Factors associated with successful matching to dermatology residency programs by reapplicants and other applicants who previously graduated from medical school

Arch Dermatol. 2011 Feb;147(2):196-202. doi: 10.1001/archdermatol.2010.303. Epub 2010 Oct 18.


Objectives: To identify factors associated with and not associated with successful matching and matriculation (hereinafter "matching") to dermatology residency programs for applicants who previously graduated from medical school and to distinguish which factors are within applicants' control.

Design: Observational cohort study.

Setting: Six accredited academic dermatology residency training programs in the United States.

Participants: A total of 221 residency applicants who previously graduated from medical school and who applied through standardized electronic application to 1 or more of the participating residency training programs.

Main outcome measure: Matriculation to a dermatology residency program by August 2008 following the 2006 residency application period.

Results: Forty-six of 221 former medical school graduates included in this study matched to a dermatology residency program. Factors strongly associated with matching included United States Medical Licensing Examination Step 3 score; submission of letters written by dermatologists from institutions that train dermatology residents; completion of preliminary medicine internships rather than transitional or other internship types; listing of research experience; publishing of medical manuscripts; and completion of non-Accreditation Council for Graduate Medical Examination dermatology fellowships. Factors not associated with increased matching included volunteer work; PhD status; sex; number of posters or presentations at dermatology conferences; quality of journal publications; and first authorship. Most successful applicants limited personal statements to 1 page and did not mention previously failing to match. The study sample represented at least 86% of such nontraditional applicants who matched in 2006.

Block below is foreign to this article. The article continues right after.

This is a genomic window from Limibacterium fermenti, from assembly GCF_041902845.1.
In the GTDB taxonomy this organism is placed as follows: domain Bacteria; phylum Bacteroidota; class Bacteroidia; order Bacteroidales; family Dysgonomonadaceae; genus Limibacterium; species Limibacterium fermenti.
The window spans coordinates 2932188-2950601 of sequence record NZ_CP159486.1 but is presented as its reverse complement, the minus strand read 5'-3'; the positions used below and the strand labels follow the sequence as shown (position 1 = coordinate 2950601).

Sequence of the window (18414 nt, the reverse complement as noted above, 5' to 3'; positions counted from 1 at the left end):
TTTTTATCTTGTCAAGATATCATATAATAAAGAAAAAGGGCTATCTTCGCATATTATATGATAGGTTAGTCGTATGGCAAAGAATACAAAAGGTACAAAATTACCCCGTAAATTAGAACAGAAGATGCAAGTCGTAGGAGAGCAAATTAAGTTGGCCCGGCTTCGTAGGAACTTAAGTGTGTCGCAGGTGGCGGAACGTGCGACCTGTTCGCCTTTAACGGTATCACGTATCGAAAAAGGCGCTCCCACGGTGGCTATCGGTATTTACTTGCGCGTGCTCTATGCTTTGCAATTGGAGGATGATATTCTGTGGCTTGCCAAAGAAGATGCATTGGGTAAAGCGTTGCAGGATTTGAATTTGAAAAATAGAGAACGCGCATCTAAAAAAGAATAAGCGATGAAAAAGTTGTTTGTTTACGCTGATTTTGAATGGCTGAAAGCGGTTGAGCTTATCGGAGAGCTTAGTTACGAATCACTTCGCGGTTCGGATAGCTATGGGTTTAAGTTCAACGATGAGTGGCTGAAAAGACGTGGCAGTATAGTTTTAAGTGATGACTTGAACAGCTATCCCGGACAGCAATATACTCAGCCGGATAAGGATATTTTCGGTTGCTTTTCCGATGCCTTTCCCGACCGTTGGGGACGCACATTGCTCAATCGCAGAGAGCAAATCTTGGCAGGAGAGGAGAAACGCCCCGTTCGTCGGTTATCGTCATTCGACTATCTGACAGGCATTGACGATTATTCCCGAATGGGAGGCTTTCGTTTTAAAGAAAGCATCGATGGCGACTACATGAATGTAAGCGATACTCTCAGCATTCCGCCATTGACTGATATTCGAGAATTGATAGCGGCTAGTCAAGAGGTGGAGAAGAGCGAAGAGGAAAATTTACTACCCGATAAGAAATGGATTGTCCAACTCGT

Conclusions: For candidates seeking to match into dermatology residency programs after graduating from medical school, there are factors within their control that are associated with higher rates of match success. This study provides evidence to assist mentors who counsel such candidates.

MeSH terms

  • Career Choice
  • Cohort Studies
  • Dermatology / education*
  • Education, Medical, Graduate
  • Humans
  • Internship and Residency / organization & administration*
  • Personnel Selection*
  • United States